New Senate bill would offer bankruptcy protections to student loan debt

Student loan debt is currently a topic that is being hotly debated in the United States Senate, with many referring to it as a crisis. These financial constraints are being felt by those graduating students all over the country, as there is more than $1.2 trillion owed to private and public lenders by those who have received a higher education.

These student loan debts are not currently protected by United States bankruptcy laws, which work to help a person wipe the slate clean and dig themselves out of a severe financial hole. Currently, if a person declares bankruptcy, they are still on the hook to pay whatever amount they still owe from their college education.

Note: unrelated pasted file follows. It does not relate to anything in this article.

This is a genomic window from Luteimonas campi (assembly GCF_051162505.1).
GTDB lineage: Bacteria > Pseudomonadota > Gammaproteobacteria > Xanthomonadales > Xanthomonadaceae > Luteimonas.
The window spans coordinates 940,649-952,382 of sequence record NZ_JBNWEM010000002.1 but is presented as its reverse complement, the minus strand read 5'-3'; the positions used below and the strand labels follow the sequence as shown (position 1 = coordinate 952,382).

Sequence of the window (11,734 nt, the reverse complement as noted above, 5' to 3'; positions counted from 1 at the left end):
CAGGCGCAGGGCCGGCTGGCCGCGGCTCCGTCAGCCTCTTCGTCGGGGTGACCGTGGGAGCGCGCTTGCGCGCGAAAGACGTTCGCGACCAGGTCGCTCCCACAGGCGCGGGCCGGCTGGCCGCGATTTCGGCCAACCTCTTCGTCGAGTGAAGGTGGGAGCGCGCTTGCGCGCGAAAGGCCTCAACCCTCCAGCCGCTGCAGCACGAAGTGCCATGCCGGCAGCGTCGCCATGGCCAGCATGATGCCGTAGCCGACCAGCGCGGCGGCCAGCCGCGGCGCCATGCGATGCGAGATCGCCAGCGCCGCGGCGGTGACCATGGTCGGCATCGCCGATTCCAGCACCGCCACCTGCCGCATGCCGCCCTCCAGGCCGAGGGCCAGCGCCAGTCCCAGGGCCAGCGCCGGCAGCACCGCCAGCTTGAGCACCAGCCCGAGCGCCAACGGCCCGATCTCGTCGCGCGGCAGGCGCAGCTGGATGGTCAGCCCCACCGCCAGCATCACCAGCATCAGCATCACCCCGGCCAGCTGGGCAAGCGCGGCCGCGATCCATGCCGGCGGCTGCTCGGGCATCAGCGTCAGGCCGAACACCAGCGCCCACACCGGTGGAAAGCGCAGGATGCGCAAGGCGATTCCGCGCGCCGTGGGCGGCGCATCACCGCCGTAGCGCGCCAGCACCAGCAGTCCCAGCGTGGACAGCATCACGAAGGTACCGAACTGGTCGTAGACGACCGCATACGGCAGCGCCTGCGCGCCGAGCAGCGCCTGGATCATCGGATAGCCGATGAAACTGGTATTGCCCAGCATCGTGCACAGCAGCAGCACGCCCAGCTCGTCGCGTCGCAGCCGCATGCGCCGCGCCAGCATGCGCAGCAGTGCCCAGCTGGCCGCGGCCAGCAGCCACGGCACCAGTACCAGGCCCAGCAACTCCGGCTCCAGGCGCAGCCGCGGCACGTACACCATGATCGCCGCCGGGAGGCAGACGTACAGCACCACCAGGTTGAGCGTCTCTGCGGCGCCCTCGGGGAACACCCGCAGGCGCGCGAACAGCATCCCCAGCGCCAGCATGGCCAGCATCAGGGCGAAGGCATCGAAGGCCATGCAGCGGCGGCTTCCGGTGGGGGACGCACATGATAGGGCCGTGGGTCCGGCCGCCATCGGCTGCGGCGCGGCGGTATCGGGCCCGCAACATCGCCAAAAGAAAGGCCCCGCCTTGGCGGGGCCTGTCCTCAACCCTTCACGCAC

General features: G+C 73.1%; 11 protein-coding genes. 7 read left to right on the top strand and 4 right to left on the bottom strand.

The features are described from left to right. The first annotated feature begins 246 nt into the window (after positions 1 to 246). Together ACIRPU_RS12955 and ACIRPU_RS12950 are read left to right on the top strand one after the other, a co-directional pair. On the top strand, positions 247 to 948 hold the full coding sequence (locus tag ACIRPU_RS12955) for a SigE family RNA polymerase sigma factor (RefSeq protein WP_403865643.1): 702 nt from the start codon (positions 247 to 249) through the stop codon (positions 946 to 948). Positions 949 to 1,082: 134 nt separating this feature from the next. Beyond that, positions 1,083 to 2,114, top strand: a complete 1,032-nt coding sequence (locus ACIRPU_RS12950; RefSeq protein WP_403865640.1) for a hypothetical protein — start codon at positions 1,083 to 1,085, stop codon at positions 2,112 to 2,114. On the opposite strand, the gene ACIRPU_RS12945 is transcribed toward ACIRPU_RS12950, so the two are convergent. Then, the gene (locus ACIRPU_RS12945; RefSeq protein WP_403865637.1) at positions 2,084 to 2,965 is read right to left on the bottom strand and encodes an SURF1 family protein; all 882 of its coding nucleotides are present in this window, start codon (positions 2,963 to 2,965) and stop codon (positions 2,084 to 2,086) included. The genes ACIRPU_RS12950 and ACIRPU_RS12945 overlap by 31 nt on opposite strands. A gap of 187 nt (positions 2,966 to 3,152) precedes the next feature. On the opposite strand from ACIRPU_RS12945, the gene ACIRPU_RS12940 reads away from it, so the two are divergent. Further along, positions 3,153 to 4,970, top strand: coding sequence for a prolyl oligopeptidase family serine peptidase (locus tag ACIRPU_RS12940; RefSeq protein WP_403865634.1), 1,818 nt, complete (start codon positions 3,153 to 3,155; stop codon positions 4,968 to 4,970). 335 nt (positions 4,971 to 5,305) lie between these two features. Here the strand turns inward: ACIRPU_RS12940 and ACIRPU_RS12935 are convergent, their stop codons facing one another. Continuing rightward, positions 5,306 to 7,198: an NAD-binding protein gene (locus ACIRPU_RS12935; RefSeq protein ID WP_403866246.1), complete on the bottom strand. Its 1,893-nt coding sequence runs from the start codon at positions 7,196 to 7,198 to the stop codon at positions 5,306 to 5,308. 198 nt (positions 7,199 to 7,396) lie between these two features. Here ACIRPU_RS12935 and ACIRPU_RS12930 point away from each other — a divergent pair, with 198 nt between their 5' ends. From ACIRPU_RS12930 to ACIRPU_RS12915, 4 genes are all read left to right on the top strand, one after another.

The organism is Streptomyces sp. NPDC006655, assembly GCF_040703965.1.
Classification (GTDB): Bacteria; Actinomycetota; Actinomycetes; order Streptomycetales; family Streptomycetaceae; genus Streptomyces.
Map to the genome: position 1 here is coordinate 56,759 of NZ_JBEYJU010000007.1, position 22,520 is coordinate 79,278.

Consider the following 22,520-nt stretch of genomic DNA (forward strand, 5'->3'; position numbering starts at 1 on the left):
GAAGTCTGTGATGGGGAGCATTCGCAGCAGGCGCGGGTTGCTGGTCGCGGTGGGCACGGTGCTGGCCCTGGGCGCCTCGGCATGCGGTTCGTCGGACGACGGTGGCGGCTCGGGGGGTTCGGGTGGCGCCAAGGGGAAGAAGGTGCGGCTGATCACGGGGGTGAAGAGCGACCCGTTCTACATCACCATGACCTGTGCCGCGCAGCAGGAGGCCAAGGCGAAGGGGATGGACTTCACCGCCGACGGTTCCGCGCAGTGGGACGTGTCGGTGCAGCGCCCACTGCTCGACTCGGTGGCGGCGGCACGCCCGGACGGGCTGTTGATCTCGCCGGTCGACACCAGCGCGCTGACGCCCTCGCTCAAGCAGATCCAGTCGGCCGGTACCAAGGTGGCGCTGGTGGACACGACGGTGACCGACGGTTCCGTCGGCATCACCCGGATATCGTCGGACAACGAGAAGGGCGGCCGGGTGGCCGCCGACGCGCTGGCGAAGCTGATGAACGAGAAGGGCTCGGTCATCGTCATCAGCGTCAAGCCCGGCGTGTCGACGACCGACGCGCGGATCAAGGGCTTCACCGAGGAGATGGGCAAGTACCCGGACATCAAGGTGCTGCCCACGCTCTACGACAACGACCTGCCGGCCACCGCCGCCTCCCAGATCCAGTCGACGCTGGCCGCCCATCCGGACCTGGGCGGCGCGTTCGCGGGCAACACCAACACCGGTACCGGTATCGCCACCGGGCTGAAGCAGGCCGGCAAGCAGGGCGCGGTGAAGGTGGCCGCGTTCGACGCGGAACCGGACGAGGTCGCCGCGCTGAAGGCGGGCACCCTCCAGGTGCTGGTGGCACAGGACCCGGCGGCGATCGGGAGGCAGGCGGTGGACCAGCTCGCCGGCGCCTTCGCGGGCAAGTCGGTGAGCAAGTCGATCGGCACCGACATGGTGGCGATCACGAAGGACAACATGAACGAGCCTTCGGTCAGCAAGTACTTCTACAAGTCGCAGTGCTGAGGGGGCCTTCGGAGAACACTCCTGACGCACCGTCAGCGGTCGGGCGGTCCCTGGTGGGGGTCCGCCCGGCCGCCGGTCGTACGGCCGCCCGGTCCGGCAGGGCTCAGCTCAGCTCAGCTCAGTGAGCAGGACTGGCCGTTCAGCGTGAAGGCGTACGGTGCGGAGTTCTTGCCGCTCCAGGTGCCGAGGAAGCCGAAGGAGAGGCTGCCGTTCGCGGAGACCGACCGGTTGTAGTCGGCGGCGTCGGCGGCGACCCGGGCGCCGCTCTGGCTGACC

A new bill currently in the Senate would change the country's bankruptcy laws to include student loan debt protection. The proposed law, sponsored by Senator Richard Durbin (D-IL), has been signed by 12 other senators. This bill comes at a time when the White House is working on multiple fronts to confront this student loan crisis.

According to the Consumer Finance Protection Bureau, 40 million Americans across the country have student loan debt. The average person owes these public and private lenders nearly $30,000. Since 2005, people who file for bankruptcy have not been able to get their student loans cleared away, with only government and secure loans being exempt.

"It's time for action. We can no longer sit by while this student loan debt bomb keeps ticking," Senator Durbin wrote in a public statement.

Graveco's Contract Collector loan servicing software makes it easier for private lenders to set ideal terms for student loans.